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Flying Insect like robot - RoboBee by Harvard University

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As engineers and scientists collaborate to design ever more sophisticated aerial robots, nature has been a constant source of inspiration, with flying insects, birds and mammals providing valuable insights on how to get airborne.
Recently, a robotics team at Harvard University developed a method that would allow their insect-size flying robot — dubbed "RoboBee" — to conserve energy midflight, much as bees, bats and birds do.
By attaching a shock-absorbing mount and a patch that conducts electricity, the researchers were able to direct the tiny robot to perch on a variety of surfaces and then take off again. When activated, the electrical charge held RoboBee in place, much like how a balloon will stick to a wall after you rub it against a wool sweater. Terminating the charge enabled the robot to detach from the surface and fly away.
RoboBee is about the size and weight of an actual bee — about 0.004 ounces (100 milligrams) and 0.8 inches (20 millimeters) tall, with a wingspan of 1.4 inches (36 millimeters), according to the study's lead author, Moritz Graule, who conducted his research as a student at the Harvard John A. Paulson School of Engineering and Applied Sciences (SEAS) and the Wyss Institute for Biologically Inspired Engineering (WIBIE) at Harvard University.  
Thin copper wires send control signals and power to the robot body, and the wings can move independently and are driven by "artificial flight muscles," Graule told Live Science in an email.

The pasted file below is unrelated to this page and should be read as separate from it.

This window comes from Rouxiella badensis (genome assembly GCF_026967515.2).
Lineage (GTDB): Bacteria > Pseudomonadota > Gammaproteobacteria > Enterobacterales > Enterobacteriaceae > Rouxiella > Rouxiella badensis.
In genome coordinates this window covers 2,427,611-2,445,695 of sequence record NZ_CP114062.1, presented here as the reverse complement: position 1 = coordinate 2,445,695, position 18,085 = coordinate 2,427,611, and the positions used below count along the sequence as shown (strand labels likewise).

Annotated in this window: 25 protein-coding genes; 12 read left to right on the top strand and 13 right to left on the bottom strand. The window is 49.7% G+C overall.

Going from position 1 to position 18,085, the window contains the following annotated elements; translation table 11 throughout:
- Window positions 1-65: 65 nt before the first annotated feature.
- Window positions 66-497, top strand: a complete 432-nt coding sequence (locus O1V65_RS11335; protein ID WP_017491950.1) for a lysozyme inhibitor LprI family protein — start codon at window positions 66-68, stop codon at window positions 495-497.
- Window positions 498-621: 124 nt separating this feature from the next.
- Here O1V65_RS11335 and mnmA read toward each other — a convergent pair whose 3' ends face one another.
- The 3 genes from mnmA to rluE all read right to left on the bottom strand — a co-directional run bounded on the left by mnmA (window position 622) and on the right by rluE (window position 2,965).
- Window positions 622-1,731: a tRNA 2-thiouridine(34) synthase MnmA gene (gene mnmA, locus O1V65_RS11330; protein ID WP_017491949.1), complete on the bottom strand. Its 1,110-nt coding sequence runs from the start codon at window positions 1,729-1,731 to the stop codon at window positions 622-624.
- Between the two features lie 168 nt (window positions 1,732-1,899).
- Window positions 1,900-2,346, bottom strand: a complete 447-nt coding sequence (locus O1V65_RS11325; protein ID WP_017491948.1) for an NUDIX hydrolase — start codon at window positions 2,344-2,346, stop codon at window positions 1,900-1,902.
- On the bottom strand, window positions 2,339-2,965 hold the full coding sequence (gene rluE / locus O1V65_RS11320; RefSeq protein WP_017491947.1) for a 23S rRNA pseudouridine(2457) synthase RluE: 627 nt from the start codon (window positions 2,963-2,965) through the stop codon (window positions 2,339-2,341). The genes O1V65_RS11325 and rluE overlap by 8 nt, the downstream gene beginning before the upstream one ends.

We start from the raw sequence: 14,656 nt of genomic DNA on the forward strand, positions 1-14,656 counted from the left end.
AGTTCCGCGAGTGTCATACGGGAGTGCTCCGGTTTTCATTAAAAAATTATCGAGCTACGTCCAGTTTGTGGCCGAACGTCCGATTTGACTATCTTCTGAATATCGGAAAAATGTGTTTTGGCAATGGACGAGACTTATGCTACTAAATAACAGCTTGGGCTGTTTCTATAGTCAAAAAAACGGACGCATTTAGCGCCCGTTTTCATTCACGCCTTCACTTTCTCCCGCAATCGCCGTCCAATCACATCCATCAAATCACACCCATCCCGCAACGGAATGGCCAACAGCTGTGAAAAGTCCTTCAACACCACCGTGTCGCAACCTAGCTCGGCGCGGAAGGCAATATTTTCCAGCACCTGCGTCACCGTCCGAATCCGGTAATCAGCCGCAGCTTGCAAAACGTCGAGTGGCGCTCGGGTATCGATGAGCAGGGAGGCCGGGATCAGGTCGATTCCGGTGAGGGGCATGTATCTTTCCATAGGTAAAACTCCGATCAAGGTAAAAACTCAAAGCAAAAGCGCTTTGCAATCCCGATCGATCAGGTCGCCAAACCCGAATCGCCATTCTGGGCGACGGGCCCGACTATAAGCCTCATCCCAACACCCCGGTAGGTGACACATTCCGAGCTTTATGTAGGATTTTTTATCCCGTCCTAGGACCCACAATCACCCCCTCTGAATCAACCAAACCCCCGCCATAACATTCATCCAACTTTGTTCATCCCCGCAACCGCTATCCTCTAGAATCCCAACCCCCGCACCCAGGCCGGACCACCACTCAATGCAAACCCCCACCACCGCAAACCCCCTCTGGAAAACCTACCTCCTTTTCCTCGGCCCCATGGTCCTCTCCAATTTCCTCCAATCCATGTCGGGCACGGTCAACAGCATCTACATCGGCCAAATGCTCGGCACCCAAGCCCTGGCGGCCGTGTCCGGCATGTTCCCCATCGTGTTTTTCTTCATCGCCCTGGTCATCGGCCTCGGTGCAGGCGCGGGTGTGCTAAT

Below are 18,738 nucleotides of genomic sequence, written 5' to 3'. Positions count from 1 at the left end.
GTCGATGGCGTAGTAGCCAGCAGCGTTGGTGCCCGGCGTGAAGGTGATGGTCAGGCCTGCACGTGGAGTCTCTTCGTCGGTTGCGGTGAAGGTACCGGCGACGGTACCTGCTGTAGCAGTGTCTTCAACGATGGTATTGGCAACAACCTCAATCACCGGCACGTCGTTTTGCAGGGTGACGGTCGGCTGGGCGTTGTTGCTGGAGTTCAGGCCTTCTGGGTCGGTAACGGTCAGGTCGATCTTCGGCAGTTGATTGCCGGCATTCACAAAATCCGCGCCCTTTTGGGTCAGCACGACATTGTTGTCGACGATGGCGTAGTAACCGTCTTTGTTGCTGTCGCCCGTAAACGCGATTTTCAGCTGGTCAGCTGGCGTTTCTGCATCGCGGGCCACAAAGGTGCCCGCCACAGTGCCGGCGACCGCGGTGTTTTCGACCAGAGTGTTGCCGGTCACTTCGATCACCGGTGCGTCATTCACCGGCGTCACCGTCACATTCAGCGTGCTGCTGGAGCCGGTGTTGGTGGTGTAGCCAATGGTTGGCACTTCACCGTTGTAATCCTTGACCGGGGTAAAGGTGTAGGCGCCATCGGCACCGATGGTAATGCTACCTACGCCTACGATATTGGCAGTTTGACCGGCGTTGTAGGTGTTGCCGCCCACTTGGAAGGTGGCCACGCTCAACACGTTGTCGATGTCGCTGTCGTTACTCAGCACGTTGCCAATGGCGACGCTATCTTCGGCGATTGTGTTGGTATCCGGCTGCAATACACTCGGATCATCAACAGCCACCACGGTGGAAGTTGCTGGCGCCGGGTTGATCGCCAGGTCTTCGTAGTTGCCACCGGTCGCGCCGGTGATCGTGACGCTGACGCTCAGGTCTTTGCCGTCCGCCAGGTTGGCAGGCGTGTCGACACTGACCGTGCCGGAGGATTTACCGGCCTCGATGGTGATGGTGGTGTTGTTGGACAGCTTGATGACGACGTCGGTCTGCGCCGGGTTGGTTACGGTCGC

The robot originally made its debut in 2013, in a study published May 3 in the journal Science. It was the first robotic insect that was capable of hovering, Graule said, and it was modified for the new study to allow it to land midflight.
Why would a flying drone need to perch? For much the same reason that flying animals pause during their flights — to conserve energy.
"Many applications for small drones require them to stay in the air for extended periods," Graule said. "Unfortunately, today's flying microrobots run out of energy quickly (approximately 10 to 30 minutes). We want to keep them aloft longer without draining too much energy."
While RoboBee's flying technique closely mimics the biomechanics of insect flight, finding a method that would allow the robot to perch on different surfaces required an approach that didn't follow natural models as closely, Graule said. Animals use adhesives or gripping mechanisms to hold themselves in place, but those weren't practical choices for such a tiny robot, according to the researchers.
The solution was electrostatic adhesion. The scientists attached an electrode patch to the top of RoboBee, which could be charged to create an attraction to a target surface. RoboBee would fly up toward a target, and at contact, the charge would be activated. Small pulses of energy kept the robot "stuck," and turning off the charge allowed RoboBee to easily drop off and continue on its merry way.
#robotics #flyingrobot #drone #infizeal #himanshulohia #robobee #harvarduniversity #latesttechnologies #roboticinsect

Advantages of virtual reality in medicine

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Virtual reality is used in many areas of healthcare which range from diagnosis, treatment, e.g. surgery, rehab and counselling. It is also used to train the next generation of doctors, paramedics and other medical personnel and has shown a range of benefits from doing so.
So what are the advantages of virtual reality in healthcare? There are several which are related to medical/surgical training, preventative medicine, counselling and architectural design of new hospitals.